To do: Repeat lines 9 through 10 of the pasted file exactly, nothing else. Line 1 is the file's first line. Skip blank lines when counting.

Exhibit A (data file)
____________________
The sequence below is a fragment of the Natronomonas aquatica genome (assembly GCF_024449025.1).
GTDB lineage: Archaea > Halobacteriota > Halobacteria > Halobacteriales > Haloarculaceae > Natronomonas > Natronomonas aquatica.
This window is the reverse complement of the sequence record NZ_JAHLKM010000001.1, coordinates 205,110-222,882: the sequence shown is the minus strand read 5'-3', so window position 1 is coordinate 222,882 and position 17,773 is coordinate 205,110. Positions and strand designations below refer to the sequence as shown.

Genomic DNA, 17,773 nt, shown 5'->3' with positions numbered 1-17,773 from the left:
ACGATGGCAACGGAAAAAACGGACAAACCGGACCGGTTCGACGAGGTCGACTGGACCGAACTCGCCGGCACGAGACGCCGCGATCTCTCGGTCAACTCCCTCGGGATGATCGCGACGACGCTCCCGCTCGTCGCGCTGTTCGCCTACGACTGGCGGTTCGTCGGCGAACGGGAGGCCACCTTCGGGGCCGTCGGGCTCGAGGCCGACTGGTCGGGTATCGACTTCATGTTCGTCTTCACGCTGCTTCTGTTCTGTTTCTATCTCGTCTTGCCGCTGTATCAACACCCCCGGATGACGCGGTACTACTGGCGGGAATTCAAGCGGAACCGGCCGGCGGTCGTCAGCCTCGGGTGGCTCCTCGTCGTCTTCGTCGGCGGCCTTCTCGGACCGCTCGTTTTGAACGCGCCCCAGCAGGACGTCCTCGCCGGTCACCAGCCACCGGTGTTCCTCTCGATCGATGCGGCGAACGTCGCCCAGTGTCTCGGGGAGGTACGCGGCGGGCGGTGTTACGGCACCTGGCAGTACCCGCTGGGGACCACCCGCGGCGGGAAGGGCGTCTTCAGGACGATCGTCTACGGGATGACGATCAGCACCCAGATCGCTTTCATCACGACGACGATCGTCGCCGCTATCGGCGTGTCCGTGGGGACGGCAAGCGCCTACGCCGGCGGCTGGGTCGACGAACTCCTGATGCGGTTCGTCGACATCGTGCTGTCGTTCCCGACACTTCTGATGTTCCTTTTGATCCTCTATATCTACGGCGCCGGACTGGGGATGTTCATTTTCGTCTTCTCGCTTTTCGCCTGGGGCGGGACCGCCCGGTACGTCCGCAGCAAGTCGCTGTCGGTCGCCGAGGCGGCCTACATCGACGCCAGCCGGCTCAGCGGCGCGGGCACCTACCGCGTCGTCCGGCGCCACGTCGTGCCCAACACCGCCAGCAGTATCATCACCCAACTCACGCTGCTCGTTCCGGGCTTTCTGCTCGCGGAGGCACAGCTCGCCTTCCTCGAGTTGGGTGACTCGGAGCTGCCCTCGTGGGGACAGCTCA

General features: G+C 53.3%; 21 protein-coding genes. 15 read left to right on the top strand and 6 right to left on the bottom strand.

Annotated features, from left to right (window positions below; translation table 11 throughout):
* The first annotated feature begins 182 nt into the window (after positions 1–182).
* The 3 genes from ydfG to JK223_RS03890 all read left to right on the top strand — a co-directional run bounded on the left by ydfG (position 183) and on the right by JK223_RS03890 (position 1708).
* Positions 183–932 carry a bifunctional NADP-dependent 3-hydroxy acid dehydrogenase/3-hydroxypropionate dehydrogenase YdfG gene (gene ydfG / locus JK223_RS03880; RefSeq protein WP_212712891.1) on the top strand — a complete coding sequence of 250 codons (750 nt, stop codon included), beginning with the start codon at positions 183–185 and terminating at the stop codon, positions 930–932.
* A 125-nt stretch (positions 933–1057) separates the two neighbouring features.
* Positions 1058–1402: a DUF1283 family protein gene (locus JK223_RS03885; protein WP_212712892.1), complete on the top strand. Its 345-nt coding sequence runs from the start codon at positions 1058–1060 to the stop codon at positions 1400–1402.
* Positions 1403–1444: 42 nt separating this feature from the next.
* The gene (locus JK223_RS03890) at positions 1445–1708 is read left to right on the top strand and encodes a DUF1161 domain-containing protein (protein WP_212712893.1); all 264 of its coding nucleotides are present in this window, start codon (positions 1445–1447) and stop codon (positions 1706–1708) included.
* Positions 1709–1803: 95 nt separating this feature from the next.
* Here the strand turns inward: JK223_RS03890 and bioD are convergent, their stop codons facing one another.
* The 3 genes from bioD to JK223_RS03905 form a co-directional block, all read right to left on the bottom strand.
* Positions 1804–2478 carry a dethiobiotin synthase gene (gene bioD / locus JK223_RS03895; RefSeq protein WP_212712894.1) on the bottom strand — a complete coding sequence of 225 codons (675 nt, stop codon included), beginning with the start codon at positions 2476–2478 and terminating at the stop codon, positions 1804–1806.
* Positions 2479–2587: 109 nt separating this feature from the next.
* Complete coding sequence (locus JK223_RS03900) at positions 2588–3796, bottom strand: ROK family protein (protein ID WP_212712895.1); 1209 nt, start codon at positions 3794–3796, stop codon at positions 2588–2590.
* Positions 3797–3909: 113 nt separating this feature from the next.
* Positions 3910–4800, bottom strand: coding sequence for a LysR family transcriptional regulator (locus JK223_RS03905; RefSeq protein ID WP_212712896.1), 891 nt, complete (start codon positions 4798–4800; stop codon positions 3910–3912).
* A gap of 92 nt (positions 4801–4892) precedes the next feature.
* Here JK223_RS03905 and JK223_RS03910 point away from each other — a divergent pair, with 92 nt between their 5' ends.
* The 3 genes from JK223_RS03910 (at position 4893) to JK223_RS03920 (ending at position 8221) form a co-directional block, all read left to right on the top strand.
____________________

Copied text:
* The 3 genes from ydfG to JK223_RS03890 all read left to right on the top strand — a co-directional run bounded on the left by ydfG (position 183) and on the right by JK223_RS03890 (position 1708).
* Positions 183–932 carry a bifunctional NADP-dependent 3-hydroxy acid dehydrogenase/3-hydroxypropionate dehydrogenase YdfG gene (gene ydfG / locus JK223_RS03880; RefSeq protein WP_212712891.1) on the top strand — a complete coding sequence of 250 codons (750 nt, stop codon included), beginning with the start codon at positions 183–185 and terminating at the stop codon, positions 930–932.